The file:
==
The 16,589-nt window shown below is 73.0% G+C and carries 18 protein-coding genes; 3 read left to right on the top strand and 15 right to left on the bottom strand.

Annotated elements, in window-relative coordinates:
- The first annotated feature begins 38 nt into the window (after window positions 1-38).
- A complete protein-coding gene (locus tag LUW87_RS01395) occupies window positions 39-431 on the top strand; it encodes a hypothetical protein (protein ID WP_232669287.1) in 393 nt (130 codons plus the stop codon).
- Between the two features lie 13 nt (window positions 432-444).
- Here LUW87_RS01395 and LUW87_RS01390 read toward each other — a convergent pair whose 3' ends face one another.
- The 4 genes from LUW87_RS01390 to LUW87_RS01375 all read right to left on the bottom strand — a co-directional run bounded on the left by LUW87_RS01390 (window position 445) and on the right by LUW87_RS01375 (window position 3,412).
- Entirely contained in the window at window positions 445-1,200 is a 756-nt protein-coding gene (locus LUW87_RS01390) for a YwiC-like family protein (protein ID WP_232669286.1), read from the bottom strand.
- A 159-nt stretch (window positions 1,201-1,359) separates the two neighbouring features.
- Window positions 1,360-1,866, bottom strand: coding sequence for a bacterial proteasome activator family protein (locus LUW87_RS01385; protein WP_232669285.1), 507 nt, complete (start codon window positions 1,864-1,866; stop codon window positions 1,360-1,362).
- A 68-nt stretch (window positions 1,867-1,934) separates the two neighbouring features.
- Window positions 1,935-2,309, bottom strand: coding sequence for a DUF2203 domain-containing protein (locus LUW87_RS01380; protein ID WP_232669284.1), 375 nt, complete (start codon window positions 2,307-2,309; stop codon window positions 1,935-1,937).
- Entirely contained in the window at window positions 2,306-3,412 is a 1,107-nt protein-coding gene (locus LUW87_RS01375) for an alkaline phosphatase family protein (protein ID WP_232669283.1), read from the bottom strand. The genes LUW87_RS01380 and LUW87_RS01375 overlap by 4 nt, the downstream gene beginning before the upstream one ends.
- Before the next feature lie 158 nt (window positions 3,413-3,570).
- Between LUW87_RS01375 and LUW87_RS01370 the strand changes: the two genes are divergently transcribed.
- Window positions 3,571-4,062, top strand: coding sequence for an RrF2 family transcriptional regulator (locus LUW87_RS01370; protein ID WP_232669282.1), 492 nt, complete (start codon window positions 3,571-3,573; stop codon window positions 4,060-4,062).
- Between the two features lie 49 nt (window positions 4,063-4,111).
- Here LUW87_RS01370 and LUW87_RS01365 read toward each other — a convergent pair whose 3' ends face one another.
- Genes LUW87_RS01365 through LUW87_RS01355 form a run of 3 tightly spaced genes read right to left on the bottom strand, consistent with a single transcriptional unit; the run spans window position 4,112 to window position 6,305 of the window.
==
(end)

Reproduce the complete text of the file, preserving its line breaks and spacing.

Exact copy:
The 16,589-nt window shown below is 73.0% G+C and carries 18 protein-coding genes; 3 read left to right on the top strand and 15 right to left on the bottom strand.

Annotated elements, in window-relative coordinates:
- The first annotated feature begins 38 nt into the window (after window positions 1-38).
- A complete protein-coding gene (locus tag LUW87_RS01395) occupies window positions 39-431 on the top strand; it encodes a hypothetical protein (protein ID WP_232669287.1) in 393 nt (130 codons plus the stop codon).
- Between the two features lie 13 nt (window positions 432-444).
- Here LUW87_RS01395 and LUW87_RS01390 read toward each other — a convergent pair whose 3' ends face one another.
- The 4 genes from LUW87_RS01390 to LUW87_RS01375 all read right to left on the bottom strand — a co-directional run bounded on the left by LUW87_RS01390 (window position 445) and on the right by LUW87_RS01375 (window position 3,412).
- Entirely contained in the window at window positions 445-1,200 is a 756-nt protein-coding gene (locus LUW87_RS01390) for a YwiC-like family protein (protein ID WP_232669286.1), read from the bottom strand.
- A 159-nt stretch (window positions 1,201-1,359) separates the two neighbouring features.
- Window positions 1,360-1,866, bottom strand: coding sequence for a bacterial proteasome activator family protein (locus LUW87_RS01385; protein WP_232669285.1), 507 nt, complete (start codon window positions 1,864-1,866; stop codon window positions 1,360-1,362).
- A 68-nt stretch (window positions 1,867-1,934) separates the two neighbouring features.
- Window positions 1,935-2,309, bottom strand: coding sequence for a DUF2203 domain-containing protein (locus LUW87_RS01380; protein ID WP_232669284.1), 375 nt, complete (start codon window positions 2,307-2,309; stop codon window positions 1,935-1,937).
- Entirely contained in the window at window positions 2,306-3,412 is a 1,107-nt protein-coding gene (locus LUW87_RS01375) for an alkaline phosphatase family protein (protein ID WP_232669283.1), read from the bottom strand. The genes LUW87_RS01380 and LUW87_RS01375 overlap by 4 nt, the downstream gene beginning before the upstream one ends.
- Before the next feature lie 158 nt (window positions 3,413-3,570).
- Between LUW87_RS01375 and LUW87_RS01370 the strand changes: the two genes are divergently transcribed.
- Window positions 3,571-4,062, top strand: coding sequence for an RrF2 family transcriptional regulator (locus LUW87_RS01370; protein ID WP_232669282.1), 492 nt, complete (start codon window positions 3,571-3,573; stop codon window positions 4,060-4,062).
- Between the two features lie 49 nt (window positions 4,063-4,111).
- Here LUW87_RS01370 and LUW87_RS01365 read toward each other — a convergent pair whose 3' ends face one another.
- Genes LUW87_RS01365 through LUW87_RS01355 form a run of 3 tightly spaced genes read right to left on the bottom strand, consistent with a single transcriptional unit; the run spans window position 4,112 to window position 6,305 of the window.